Glossary of Poetic Forms
The following are poetic forms that have appeared in Shot Glass Journal.
An Old Spanish verse form (derived from ovillo, a ball of yarn). A stanza consists of 10 lines, with a rhyme scheme of AABBCCCDDC. The second line of each rhyme scheme, Line 2,4,6, is short line of up to 5 syllables. The last line is a "redondilla," a "little round" that collects all three of the short lines.
The Pantoum is a type of formal verse that is distinguished by cycling refrains. They are written in quatrains, that may be rhymed or unrhymed. The first quatrain consists of four lines. The second quatrain uses the second and fourth lines from the first quatrain as its first and third lines. The second and fourth lines of the second quatrain are new to the poem. The third quatrain uses the second and fourth lines of the second quatrain as its refrains in the first and third line positions. The third quatrain's second and fourth lines are new to the poem. The last line of a pantoum is often the same as the first.
A 6 line poetry form base on PI = 3.14286. Each line represents the number of words used from the PI number.
A poem written in prose rather than verse. It can look like a paragraph or fragmented short story but acts like a poem. It works in sentences rather than lines.
A Quandrel is a poem of twelve lines, with the refrain appearing at the start and repeating twice. It differs from a Roundel in that the middle stanza has an additional line. The refrain establishes the second or 'b' rhyme (abaR baba abaR).
A 14th Century French lyrical poem. A variation of the Roundeau, it consists of two quatrains followed by a quintet (13 lines total) or a sestet (14 lines total). The first two lines are refrains which repeat at the end of the second and third stanzas. The rhyming pattern is ABba, abAB, abbaA.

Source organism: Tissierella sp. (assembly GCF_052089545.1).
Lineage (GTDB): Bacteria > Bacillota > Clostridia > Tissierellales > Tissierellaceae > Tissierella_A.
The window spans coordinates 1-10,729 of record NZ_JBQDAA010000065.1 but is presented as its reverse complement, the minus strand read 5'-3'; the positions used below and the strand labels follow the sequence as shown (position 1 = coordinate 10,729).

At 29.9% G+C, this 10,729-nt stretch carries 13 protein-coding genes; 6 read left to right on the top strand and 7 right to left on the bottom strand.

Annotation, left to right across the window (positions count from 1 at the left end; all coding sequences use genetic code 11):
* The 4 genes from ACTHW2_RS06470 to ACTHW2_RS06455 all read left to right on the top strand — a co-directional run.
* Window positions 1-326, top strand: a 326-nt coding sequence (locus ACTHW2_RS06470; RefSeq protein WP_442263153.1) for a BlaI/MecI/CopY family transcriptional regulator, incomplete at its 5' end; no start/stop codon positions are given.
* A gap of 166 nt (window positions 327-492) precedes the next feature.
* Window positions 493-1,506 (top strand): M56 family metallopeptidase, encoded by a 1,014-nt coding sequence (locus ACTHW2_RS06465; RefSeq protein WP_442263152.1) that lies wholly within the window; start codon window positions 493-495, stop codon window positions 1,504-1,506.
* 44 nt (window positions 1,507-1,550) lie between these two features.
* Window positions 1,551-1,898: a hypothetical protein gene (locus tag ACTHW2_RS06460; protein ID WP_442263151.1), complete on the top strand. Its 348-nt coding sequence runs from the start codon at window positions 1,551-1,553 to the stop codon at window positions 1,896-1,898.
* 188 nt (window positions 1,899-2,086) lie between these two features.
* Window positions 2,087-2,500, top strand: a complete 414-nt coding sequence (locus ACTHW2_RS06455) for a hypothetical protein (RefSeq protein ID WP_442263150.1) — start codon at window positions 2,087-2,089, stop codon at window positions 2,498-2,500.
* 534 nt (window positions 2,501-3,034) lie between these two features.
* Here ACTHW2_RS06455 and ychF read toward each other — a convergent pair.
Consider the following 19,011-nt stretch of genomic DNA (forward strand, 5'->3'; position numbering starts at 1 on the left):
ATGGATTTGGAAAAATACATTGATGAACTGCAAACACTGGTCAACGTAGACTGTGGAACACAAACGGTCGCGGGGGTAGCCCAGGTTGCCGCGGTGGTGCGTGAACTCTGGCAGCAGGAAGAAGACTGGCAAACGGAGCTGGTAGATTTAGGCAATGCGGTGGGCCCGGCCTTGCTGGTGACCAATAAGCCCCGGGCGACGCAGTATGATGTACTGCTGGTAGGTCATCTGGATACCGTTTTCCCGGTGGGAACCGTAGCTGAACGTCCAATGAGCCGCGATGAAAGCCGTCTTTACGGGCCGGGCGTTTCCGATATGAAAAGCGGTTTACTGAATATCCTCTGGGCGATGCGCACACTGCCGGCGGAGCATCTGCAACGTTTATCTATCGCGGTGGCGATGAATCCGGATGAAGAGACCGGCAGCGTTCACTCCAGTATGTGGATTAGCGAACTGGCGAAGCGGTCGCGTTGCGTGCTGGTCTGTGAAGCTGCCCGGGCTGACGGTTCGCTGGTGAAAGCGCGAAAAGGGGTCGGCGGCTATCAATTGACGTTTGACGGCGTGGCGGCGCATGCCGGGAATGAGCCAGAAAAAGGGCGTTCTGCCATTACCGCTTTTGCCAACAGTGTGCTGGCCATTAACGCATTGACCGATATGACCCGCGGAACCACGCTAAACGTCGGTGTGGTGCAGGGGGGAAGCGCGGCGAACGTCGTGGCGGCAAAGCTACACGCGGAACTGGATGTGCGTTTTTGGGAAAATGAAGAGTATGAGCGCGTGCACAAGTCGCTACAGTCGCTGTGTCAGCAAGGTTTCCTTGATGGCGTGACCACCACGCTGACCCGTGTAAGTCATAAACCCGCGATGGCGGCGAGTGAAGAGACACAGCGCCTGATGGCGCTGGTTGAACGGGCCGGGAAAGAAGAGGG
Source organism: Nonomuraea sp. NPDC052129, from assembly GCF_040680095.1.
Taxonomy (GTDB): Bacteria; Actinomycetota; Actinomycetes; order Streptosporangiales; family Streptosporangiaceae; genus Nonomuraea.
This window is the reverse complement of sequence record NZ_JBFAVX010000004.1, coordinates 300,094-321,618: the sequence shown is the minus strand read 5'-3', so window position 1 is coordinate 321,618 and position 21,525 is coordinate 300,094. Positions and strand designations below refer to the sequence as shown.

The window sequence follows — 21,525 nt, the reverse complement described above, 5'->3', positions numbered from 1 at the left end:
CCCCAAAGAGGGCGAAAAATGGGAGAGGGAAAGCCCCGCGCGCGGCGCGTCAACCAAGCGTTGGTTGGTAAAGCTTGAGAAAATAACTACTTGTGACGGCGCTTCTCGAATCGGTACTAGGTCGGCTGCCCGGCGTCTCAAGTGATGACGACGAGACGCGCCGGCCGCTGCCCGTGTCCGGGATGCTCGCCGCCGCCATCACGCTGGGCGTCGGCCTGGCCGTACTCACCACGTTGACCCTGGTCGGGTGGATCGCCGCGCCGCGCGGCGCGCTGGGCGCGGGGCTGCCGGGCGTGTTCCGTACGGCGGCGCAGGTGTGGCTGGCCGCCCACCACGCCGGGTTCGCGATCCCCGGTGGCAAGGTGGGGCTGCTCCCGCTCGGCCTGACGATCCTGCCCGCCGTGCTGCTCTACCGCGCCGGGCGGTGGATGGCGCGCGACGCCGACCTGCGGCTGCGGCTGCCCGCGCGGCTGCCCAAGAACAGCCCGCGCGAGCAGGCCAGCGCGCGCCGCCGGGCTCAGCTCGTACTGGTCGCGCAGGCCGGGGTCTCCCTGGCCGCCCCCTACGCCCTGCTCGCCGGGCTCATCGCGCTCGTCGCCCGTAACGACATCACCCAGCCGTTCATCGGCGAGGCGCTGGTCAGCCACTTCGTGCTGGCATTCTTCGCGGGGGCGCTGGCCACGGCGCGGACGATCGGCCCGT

The Rondolet is a French form consisting of a single septet with two rhymes and one refrain AbAabbA. The capital letters are the refrains, or repeats. The refrain is written in tetra-syllabic or dimeter and the other lines are twice as long - octasyllabic or tetrameter.
A Roundel is a poetry form created by Algernon Charles Swinburne (1837-1909). It is a variation of the French rondeau form. A roundel consists of nine lines each having the same number of syllables, plus a refrain after the third line and after the last line. The refrain must be identical with the beginning of the first line: it may be a half-line, and rhymes with the second line. It has three stanzas and its rhyme scheme is as follows: A B A R ; B A B ; A B A R ; where R is the refrain.
A rhymed couplet with the first consonant of the end word of the first line and the first consonant of the word prior to the end word on the first line is reversed in the second line. The first consonant of the end word becomes the first consonant of the word prior to the end word on the second line.